Coalition emissions trading spokesman Andrew Robb told Sky news yesterday the scheme was a "total failure". And Australian Industry Group chief executive Heather Ridout said the global financial crisis had "amplified the negative effects of the emissions trading scheme many times over".

Executives from Virgin Blue also told the Senate fuel and energy committee yesterday they were "deeply concerned about the planned timing of the introduction" of the emissions trading scheme. "Even in the most benign circumstances, the (emissions trading scheme) is effectively a tax on investment and growth," said Virgin Blue general manager Simon Thorpe.

The Government is drafting its legislation. It says it intends to try to pass it through both houses of parliament by June, but most observers believe debate will continue later in the year. The Greens have said they are willing to negotiate with the Government over the legislation, but also believe the scheme as it stands is deeply flawed.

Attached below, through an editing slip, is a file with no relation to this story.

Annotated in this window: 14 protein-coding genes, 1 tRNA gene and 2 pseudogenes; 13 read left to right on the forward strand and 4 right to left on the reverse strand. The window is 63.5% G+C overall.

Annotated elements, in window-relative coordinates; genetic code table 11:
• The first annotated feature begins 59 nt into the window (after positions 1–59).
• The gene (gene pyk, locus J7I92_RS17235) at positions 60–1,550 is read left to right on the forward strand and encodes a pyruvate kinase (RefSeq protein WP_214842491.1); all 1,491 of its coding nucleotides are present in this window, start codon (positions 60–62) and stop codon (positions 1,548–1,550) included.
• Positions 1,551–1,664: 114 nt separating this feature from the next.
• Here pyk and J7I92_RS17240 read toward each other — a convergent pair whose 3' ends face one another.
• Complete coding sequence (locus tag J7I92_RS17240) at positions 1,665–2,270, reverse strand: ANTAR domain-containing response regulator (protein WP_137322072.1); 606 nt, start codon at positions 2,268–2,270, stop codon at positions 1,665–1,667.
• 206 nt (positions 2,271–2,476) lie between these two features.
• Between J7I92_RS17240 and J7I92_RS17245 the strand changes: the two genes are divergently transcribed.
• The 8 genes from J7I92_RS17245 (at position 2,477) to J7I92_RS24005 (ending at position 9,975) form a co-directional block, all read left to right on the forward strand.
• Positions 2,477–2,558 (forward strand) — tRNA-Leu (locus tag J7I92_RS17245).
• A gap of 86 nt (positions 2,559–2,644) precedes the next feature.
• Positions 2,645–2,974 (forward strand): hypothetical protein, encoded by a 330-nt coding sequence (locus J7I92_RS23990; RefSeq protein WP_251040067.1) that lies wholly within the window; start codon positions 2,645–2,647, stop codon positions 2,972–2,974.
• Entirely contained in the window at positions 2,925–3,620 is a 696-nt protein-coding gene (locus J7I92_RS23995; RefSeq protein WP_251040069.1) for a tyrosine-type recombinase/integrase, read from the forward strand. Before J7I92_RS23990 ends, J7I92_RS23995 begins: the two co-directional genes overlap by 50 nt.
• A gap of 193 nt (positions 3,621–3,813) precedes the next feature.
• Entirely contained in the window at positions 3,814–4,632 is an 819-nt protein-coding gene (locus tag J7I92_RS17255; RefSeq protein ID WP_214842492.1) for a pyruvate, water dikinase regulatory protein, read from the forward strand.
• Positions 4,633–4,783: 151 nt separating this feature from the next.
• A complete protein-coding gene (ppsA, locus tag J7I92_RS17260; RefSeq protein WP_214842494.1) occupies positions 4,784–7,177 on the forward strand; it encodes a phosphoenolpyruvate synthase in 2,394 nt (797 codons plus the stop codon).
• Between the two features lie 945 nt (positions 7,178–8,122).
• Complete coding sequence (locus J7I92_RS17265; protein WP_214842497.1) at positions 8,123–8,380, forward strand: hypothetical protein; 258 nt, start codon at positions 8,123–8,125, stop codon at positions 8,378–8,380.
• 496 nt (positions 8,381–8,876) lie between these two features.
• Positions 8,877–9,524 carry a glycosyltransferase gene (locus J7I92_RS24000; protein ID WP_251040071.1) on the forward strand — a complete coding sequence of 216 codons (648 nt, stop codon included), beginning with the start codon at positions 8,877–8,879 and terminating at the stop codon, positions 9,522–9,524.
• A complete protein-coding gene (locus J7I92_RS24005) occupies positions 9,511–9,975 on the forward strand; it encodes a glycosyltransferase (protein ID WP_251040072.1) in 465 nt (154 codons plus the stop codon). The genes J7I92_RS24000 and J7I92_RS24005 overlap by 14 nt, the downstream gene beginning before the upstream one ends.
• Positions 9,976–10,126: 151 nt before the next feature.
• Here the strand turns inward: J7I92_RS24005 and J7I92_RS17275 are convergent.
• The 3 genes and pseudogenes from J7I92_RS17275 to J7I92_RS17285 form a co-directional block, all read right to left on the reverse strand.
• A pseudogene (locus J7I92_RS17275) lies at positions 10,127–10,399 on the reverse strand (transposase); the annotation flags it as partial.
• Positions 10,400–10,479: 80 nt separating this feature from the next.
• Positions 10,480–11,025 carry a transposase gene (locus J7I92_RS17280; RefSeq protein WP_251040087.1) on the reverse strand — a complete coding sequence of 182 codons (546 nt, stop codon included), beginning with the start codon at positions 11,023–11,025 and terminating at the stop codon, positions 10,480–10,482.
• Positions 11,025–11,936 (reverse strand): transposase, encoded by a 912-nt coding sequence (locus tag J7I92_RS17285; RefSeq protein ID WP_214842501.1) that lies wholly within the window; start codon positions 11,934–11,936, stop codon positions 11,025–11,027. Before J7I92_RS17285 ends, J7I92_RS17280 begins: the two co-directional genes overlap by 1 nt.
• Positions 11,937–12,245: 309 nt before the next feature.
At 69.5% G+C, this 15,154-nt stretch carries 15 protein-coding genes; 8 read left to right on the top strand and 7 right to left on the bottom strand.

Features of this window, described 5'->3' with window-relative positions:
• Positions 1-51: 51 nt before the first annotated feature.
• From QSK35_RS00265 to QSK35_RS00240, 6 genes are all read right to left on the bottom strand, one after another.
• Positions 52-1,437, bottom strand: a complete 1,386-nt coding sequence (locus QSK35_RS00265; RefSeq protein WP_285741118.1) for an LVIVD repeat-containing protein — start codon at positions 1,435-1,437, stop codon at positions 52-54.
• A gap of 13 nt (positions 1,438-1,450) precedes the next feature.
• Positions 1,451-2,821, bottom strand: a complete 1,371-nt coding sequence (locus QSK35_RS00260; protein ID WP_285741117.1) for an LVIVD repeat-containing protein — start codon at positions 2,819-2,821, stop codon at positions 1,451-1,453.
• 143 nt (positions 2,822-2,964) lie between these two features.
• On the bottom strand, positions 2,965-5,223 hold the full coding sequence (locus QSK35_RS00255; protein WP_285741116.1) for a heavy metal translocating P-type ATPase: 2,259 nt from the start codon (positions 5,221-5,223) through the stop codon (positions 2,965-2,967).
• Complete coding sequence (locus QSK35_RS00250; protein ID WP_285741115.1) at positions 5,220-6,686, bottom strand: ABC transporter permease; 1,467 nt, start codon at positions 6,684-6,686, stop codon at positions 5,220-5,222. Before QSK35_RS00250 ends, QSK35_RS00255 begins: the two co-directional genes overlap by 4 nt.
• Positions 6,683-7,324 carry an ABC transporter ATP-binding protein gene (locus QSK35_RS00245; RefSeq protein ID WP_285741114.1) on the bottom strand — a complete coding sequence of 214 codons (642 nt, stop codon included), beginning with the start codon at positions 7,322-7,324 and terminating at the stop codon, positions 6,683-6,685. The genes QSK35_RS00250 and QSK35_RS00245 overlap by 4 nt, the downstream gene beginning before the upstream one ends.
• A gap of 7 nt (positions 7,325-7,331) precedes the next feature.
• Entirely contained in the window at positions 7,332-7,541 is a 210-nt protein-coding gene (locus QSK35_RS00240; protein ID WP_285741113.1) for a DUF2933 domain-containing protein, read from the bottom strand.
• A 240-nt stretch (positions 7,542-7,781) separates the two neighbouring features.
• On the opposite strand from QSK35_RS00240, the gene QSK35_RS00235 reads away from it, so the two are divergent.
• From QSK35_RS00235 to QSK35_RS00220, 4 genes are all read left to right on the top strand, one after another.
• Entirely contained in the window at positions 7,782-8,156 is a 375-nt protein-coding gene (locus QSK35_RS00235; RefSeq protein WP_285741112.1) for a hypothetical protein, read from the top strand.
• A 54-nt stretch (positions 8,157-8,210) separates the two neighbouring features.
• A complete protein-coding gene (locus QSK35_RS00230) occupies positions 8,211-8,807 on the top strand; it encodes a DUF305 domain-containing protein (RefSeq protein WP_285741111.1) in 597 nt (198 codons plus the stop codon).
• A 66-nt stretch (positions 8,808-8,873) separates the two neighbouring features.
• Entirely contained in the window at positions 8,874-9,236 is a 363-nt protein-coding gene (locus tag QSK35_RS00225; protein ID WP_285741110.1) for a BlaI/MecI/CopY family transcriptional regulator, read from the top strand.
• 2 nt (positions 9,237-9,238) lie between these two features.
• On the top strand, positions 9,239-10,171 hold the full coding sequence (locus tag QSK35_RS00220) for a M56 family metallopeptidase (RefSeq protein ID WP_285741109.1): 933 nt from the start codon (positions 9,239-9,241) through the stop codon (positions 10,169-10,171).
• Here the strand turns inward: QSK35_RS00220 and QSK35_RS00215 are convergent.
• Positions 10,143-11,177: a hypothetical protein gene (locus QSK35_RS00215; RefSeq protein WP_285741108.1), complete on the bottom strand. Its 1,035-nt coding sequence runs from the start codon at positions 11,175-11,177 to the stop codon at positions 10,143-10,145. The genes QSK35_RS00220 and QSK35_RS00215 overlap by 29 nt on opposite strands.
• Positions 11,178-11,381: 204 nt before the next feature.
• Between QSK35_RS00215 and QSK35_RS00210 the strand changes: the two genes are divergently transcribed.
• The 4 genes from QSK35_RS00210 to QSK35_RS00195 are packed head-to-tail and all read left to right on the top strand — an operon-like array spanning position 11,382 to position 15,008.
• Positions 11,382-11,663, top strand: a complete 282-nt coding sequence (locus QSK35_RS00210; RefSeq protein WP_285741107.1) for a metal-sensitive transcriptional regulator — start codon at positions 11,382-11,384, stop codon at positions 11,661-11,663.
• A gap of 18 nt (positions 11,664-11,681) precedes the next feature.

Weapons offences have jumped in Victoria

So much for the gun ban

Weapons offences in Victoria have doubled in the past decade. Almost 7000 offences involving guns, knives and other weapons, bombs and explosives were recorded last year. That is up from 6716 crimes detected in 2006-2007 and 3472 crimes in 1998-1999. Hundreds of Victorians were found to be illegally in possession of guns, including pistols, or ammunition, explosives and illegal fireworks.

The most recent figures available show 19 people were caught possessing, carrying or using unlicensed long-armed firearms such as rifles and 17 were caught using a firearm in a dangerous manner. People caught with a gun while prohibited from possessing a weapon numbered 172. A further 16 people were caught trying to take a weapon into court premises, 24 were caught either carrying or using a gun in a public place and 44 using or carrying a gun in a populous place. Eleven people carried a gun while drunk.